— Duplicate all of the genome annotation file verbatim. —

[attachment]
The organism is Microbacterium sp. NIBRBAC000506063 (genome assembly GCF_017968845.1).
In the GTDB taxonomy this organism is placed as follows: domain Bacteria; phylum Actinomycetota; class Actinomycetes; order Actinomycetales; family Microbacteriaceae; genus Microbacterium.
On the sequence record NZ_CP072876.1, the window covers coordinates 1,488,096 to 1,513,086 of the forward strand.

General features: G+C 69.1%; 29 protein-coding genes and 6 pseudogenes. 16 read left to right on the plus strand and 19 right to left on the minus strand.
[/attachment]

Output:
The organism is Microbacterium sp. NIBRBAC000506063 (genome assembly GCF_017968845.1).
In the GTDB taxonomy this organism is placed as follows: domain Bacteria; phylum Actinomycetota; class Actinomycetes; order Actinomycetales; family Microbacteriaceae; genus Microbacterium.
On the sequence record NZ_CP072876.1, the window covers coordinates 1,488,096 to 1,513,086 of the forward strand.

General features: G+C 69.1%; 29 protein-coding genes and 6 pseudogenes. 16 read left to right on the plus strand and 19 right to left on the minus strand.